Times are tough for many in the legal profession these days. However, the demand for patent experts including attorneys and patent agents is skyrocketing. According to an article in today’s NY Times, openings for patent attorneys account for more than 15 percent of law firm job openings while only 3 percent of lawyers in the US specialize in this area. The bottom line: it is a great time to be a patent attorney or agent in today’s tough economy.

Not surprisingly, many patent attorneys (and agents) usually have a background in science or engineering. And, because of the scarcity of qualified applicants many law firms are doubling their recruiting spending to meet the growing demand for specialists in intellectual property (IP) and patents.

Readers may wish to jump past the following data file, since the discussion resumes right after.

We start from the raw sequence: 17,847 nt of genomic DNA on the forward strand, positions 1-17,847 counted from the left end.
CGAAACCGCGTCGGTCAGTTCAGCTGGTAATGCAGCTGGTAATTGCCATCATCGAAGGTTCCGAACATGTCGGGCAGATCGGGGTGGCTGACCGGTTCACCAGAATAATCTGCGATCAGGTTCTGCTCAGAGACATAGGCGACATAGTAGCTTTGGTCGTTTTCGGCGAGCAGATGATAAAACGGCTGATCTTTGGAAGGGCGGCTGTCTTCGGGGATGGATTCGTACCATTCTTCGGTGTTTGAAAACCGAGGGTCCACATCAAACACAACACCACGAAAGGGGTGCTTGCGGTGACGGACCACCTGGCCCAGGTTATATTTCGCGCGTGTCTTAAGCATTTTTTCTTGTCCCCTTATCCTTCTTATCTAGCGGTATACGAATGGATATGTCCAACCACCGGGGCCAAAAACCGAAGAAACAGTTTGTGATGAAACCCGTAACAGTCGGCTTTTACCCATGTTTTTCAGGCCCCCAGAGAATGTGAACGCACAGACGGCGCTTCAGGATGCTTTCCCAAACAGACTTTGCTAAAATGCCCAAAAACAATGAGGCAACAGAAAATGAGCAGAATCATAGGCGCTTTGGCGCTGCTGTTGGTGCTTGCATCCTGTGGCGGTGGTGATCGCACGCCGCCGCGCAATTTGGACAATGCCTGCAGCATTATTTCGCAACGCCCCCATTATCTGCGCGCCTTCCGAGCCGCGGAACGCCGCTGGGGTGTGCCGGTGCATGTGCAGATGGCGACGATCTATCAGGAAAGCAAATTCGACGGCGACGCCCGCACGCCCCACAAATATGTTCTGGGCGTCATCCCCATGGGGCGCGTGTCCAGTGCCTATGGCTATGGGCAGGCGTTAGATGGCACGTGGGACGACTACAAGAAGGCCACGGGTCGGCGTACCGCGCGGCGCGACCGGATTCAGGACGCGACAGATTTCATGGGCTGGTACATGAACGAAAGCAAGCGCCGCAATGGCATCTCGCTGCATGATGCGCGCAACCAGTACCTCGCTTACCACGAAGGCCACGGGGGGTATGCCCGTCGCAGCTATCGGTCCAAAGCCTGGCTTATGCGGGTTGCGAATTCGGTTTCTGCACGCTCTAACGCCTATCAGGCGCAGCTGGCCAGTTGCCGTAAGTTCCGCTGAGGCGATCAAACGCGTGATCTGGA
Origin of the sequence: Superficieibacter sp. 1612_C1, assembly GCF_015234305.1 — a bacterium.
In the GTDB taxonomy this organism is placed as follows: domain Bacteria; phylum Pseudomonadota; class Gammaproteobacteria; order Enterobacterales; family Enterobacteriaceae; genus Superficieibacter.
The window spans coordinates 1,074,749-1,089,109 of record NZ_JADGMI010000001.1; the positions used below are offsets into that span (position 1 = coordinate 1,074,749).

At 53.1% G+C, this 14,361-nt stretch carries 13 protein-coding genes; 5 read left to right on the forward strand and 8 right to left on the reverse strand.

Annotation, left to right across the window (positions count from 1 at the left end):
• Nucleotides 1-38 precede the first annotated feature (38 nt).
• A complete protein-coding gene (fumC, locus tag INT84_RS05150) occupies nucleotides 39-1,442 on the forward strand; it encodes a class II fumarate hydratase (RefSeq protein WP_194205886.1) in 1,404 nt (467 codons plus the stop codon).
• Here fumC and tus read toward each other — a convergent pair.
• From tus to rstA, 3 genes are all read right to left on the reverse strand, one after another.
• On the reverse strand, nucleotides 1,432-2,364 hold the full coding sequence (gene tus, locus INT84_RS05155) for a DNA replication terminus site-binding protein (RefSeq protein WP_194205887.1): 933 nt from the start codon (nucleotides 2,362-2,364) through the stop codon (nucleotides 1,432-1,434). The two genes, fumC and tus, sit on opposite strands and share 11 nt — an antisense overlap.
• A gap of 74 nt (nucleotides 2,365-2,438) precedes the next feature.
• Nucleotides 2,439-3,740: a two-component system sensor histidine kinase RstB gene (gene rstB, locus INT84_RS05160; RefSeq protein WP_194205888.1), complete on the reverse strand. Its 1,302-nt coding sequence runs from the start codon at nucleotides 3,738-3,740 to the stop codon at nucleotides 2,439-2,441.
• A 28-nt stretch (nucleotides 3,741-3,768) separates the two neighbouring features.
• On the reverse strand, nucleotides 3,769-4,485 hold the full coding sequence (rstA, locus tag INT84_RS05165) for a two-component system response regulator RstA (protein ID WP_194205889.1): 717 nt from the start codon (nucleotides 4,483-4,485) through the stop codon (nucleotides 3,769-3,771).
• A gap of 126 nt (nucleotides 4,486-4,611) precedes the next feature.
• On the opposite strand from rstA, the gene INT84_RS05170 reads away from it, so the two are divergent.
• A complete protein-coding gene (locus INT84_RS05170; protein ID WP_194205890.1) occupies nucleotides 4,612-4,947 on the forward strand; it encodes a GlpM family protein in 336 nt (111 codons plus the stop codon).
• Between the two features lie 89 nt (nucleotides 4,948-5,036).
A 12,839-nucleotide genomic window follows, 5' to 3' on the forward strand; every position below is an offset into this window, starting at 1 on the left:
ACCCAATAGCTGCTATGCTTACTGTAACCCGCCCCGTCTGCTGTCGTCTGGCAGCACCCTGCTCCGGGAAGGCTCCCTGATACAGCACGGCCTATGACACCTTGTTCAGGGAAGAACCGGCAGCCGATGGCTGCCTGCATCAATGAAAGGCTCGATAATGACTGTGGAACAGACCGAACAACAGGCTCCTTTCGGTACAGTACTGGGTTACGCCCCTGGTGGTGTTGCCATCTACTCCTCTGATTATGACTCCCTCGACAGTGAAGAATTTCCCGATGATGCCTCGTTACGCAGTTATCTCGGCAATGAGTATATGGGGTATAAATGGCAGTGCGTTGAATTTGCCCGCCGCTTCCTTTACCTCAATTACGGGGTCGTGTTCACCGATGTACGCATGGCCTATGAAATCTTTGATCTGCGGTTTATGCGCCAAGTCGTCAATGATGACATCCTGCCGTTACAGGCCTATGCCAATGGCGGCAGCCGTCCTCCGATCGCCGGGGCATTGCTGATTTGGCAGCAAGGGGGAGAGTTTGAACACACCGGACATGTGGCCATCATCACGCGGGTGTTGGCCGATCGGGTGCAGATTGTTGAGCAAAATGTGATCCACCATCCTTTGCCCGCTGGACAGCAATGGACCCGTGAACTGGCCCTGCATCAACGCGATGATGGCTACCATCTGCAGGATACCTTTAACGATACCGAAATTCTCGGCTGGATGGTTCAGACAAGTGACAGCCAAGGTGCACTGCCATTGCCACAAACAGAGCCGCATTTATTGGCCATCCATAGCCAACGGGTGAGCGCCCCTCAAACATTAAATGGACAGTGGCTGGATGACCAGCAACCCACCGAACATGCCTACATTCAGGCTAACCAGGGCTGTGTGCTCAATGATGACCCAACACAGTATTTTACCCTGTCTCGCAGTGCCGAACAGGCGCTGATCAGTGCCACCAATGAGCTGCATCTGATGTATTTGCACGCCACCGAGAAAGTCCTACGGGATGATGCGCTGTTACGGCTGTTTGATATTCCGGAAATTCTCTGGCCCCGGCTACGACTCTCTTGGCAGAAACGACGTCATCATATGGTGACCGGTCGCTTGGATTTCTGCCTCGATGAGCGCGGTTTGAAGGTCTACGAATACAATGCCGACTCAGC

One of the reasons for the growing demand is passage of the America Invents Act, the largest overhaul in the US patent system in the past 60 years. The legislation which changes how patents are reviewed and process is spurring competition between firms to higher IP specialist to ease the transition pain. At present, there are over 230 IP openings among more than 1400 lawyer positions nationwide. Many of the openings have been unfilled for over 90 days and more are added daily.